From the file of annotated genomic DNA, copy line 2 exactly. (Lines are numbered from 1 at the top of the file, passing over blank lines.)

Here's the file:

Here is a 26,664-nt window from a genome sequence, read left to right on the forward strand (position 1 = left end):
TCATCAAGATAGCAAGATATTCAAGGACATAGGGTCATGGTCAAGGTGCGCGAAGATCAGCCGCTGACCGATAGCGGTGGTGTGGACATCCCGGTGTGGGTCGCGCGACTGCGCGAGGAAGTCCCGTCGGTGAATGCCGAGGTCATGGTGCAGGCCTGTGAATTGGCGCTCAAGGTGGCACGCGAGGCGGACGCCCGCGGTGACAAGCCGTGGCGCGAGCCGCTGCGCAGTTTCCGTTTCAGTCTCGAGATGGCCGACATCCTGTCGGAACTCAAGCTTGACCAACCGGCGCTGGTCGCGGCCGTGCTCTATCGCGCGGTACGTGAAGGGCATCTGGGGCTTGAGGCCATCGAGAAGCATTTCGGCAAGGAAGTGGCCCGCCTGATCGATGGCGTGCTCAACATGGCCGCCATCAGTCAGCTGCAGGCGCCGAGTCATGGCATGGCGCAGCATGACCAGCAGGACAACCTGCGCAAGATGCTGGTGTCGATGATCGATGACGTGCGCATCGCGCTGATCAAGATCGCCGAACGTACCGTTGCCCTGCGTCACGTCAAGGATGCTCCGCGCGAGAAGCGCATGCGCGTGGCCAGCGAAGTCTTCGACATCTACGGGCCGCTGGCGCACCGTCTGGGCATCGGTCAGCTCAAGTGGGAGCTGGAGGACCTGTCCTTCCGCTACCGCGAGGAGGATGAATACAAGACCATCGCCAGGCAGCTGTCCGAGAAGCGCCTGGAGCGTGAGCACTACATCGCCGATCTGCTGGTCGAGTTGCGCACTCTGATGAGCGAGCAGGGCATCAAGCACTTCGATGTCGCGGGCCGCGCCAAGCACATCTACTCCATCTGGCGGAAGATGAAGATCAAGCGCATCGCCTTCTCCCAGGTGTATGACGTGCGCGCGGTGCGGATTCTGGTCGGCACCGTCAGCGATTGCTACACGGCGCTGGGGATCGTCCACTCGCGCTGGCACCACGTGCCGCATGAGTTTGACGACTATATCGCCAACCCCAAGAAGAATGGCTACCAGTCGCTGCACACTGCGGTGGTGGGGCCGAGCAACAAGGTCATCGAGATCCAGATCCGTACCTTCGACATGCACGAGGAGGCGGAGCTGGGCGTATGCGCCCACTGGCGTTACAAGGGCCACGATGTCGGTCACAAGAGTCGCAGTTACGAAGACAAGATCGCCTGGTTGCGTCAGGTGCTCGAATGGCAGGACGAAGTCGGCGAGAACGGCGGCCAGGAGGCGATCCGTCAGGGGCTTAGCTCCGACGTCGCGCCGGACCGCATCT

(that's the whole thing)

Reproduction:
TCATCAAGATAGCAAGATATTCAAGGACATAGGGTCATGGTCAAGGTGCGCGAAGATCAGCCGCTGACCGATAGCGGTGGTGTGGACATCCCGGTGTGGGTCGCGCGACTGCGCGAGGAAGTCCCGTCGGTGAATGCCGAGGTCATGGTGCAGGCCTGTGAATTGGCGCTCAAGGTGGCACGCGAGGCGGACGCCCGCGGTGACAAGCCGTGGCGCGAGCCGCTGCGCAGTTTCCGTTTCAGTCTCGAGATGGCCGACATCCTGTCGGAACTCAAGCTTGACCAACCGGCGCTGGTCGCGGCCGTGCTCTATCGCGCGGTACGTGAAGGGCATCTGGGGCTTGAGGCCATCGAGAAGCATTTCGGCAAGGAAGTGGCCCGCCTGATCGATGGCGTGCTCAACATGGCCGCCATCAGTCAGCTGCAGGCGCCGAGTCATGGCATGGCGCAGCATGACCAGCAGGACAACCTGCGCAAGATGCTGGTGTCGATGATCGATGACGTGCGCATCGCGCTGATCAAGATCGCCGAACGTACCGTTGCCCTGCGTCACGTCAAGGATGCTCCGCGCGAGAAGCGCATGCGCGTGGCCAGCGAAGTCTTCGACATCTACGGGCCGCTGGCGCACCGTCTGGGCATCGGTCAGCTCAAGTGGGAGCTGGAGGACCTGTCCTTCCGCTACCGCGAGGAGGATGAATACAAGACCATCGCCAGGCAGCTGTCCGAGAAGCGCCTGGAGCGTGAGCACTACATCGCCGATCTGCTGGTCGAGTTGCGCACTCTGATGAGCGAGCAGGGCATCAAGCACTTCGATGTCGCGGGCCGCGCCAAGCACATCTACTCCATCTGGCGGAAGATGAAGATCAAGCGCATCGCCTTCTCCCAGGTGTATGACGTGCGCGCGGTGCGGATTCTGGTCGGCACCGTCAGCGATTGCTACACGGCGCTGGGGATCGTCCACTCGCGCTGGCACCACGTGCCGCATGAGTTTGACGACTATATCGCCAACCCCAAGAAGAATGGCTACCAGTCGCTGCACACTGCGGTGGTGGGGCCGAGCAACAAGGTCATCGAGATCCAGATCCGTACCTTCGACATGCACGAGGAGGCGGAGCTGGGCGTATGCGCCCACTGGCGTTACAAGGGCCACGATGTCGGTCACAAGAGTCGCAGTTACGAAGACAAGATCGCCTGGTTGCGTCAGGTGCTCGAATGGCAGGACGAAGTCGGCGAGAACGGCGGCCAGGAGGCGATCCGTCAGGGGCTTAGCTCCGACGTCGCGCCGGACCGCATCT